In preparation for the upcoming NFL season, Coltzilla’s Greg Cowan sat down with bloggers that cover each of the Colts’ AFC South rivals. Next up in the series is an interview with Totally Titans writer and FootballOutsiders.com contributor Tom Gower.
Greg Cowan: Jeff Fisher had been the coach of the Oilers/Titans franchise since 1994, and was the only coach the fans in Tennessee knew. What is it like covering the team for its first preseason without Fisher? Did you agree with the decision to fire him? Do you think Mike Munchak will be successful in his first head coaching job?
Tom Gower: It’s been very weird writing about the Titans without Jeff Fisher around. With the continuity, it felt like I got to know and understand in large part just how the Titans would operate, but Munchak’s more of a blank slate.
With respect to the decision to fire him, I think the best thing I can say is that it wasn’t clearly the wrong move. While they played the Colts tough, there were too many flat performances the second half of 2010. People who talk to people in the locker room (i.e., not me) indicated that Fisher’s message wasn’t getting through the way it had been in the past, and he seemed to be worn out at the end of the year. It was time.
I think Mike Munchak has a chance to be every bit as successful as the last offensive line coach who was hired without any higher level coaching experience. Considering that Mike Tice, that’s not a very high bar, though I’m not absolutely positive he’ll clear it. In his press conference after this year’s first training camp practice, he talked about how he’d never really watched a 7-on-7 drill before. He has no experience managing more than 10-12 people. Fisher, while often conservative, tended to be very good in game situations and knew the rulebook extraordinarily well. Munchak’s deficiencies in both areas will probably cost the Titans a win this year. I’m foreseeing a very steep learning curve.
GC: Chris Johnson’s holdout was the major story for all of training camp and most of the preseason. With the contract now done, what are your feelings on the deal? Did the Titans pay too much, or is it a deal both sides can feel good about? In most of these contract situations, the fans seem to take management’s “side”. Do you feel that Chris Johnson’s relationship with fans was hurtthrough this process, and if so, will the fans forget about it the moment he steps on the field in week 1?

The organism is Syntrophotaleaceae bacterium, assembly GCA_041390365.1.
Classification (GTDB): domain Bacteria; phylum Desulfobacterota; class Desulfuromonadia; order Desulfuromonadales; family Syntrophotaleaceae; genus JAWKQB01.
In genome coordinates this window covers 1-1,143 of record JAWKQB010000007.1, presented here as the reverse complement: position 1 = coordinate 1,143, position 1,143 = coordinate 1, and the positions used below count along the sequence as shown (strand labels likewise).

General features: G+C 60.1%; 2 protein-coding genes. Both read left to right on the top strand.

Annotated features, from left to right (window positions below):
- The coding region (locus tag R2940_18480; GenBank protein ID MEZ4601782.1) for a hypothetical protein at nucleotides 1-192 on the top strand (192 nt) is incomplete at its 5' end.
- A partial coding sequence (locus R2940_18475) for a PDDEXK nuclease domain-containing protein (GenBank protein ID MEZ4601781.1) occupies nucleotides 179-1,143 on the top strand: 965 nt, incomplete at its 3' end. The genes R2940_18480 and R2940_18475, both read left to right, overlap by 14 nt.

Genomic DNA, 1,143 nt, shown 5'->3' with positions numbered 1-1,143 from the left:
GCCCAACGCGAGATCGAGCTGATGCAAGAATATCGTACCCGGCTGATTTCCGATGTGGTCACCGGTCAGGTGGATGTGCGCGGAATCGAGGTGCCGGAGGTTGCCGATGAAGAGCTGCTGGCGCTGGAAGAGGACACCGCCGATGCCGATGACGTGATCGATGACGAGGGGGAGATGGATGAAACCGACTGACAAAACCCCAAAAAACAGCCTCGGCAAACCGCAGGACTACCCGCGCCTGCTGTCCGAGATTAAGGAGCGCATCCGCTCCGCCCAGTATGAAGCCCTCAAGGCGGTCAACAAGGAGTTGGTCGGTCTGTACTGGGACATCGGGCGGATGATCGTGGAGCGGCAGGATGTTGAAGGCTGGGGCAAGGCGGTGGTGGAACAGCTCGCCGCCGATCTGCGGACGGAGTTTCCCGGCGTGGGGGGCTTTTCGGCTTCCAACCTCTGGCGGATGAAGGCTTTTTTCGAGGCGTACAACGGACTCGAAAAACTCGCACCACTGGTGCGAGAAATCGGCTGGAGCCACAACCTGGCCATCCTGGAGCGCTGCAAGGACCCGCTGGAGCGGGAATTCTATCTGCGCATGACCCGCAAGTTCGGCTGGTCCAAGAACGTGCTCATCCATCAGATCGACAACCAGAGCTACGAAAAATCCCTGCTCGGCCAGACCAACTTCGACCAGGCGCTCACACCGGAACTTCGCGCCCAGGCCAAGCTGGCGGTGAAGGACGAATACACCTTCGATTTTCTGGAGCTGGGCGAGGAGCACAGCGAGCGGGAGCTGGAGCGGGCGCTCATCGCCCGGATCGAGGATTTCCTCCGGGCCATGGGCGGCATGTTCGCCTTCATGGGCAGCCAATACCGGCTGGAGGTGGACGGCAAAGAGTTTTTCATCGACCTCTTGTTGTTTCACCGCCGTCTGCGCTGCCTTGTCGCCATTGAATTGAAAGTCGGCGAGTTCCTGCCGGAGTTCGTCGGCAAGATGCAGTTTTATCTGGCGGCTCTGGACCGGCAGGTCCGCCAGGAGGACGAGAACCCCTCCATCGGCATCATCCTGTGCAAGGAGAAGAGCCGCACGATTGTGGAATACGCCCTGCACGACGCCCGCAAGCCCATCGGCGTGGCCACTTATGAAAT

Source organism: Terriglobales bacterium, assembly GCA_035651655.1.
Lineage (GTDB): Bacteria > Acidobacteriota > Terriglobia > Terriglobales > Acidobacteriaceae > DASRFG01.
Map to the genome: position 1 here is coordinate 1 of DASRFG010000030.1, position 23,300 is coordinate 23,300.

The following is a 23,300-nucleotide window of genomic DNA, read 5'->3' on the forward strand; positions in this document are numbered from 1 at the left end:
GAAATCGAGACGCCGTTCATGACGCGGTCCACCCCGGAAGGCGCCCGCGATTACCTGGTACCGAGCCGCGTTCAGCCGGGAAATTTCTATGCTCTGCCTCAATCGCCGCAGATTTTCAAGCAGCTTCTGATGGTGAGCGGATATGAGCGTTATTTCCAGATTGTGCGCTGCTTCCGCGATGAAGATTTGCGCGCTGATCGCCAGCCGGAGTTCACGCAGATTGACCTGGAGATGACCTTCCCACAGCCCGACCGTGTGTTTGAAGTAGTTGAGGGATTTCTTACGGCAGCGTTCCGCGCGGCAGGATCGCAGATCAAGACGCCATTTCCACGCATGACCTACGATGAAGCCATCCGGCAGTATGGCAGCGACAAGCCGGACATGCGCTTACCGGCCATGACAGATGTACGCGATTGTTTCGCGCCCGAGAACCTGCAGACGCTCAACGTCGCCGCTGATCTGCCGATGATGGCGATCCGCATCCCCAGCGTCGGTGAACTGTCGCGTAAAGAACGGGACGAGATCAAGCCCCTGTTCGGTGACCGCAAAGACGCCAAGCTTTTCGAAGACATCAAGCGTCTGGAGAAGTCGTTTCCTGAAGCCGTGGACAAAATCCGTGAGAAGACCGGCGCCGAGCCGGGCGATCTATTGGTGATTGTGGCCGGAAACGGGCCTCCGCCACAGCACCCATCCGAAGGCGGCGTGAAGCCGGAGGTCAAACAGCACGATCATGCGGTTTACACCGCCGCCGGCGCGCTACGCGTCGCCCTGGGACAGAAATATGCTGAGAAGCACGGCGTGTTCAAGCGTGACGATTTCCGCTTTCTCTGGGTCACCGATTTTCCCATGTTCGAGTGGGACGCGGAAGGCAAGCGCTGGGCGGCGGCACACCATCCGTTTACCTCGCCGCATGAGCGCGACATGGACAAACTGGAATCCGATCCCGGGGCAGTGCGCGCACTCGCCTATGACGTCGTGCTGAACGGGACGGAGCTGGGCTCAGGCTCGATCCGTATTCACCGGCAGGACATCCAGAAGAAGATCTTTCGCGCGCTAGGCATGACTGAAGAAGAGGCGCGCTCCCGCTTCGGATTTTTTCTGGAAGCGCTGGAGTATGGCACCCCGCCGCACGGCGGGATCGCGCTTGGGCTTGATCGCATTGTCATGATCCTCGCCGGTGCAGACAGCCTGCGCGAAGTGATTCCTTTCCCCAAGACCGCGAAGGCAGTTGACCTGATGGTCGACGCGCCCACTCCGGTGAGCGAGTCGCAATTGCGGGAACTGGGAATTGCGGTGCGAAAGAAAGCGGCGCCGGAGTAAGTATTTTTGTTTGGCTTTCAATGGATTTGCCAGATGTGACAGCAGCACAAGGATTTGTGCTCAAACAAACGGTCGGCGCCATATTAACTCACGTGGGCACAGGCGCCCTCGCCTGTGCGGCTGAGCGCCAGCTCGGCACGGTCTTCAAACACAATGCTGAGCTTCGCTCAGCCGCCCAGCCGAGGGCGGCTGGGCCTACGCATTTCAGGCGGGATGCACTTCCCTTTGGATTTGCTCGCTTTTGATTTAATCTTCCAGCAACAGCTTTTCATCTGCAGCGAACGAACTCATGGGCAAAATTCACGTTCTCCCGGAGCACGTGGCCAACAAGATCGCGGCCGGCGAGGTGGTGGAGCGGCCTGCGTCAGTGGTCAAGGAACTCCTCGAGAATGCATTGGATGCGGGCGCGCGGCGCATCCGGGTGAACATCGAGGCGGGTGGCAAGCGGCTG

TG: Chris Johnson played all 16 games last year, including the final 9 games where the Titans went 1-8. Running backs are not really the key to victory and defeat in the NFL.
That said, Johnson with his abilities had the ability to force teams to adjust to his skills. With more versatile quarterbacking, the Titans should be able to take better advantage of Johnson’s skills. In that way, he’s not quite a normal running back and I’m not too unhappy they paid him a premium for the position. That said, I still think Kenny Britt and Matt Hasselbeck are the Titans’ two most important offensive players.
I’m far from the first person to comment on this, and it’s something coaches have recognized for a long time (think Vince Lombardi paying black barbers to come up to Green Bay or Bill Walsh hiring Harry Edwards as a consultant), but CJ just reinforced the idea that he’s culturally different from most fans of the Titans or any other NFL team. The first long touchdown run on Sunday should solve about all of his problems, though he’ll still be different.
GC: The Titans drafted Jake Locker 8th overall in the 2011 draft, but then signed former Seahawks QB Matt Hasselbeck to a 3-year $20 million contract. First, how has Locker looked in camp and the preseason? Do you expect Locker to start any games this year, assuming Hasselbeck stays healthy for all 16+ games? Do you think Hasselbeck and Locker’s off-the-field relationship played a part in the Titans signing Hasselbeck? Finally, do you expect Hasselbeck to remain with the Titans for all 3 years of his contract?
TG: Obviously preseason is preseason, but the early signs on Locker’s play are fairly encouraging. The biggest obvious question I had on him was his accuracy. He hasn’t impressed me with it the way a guy like Sam Bradford did, but nor has it been horrible.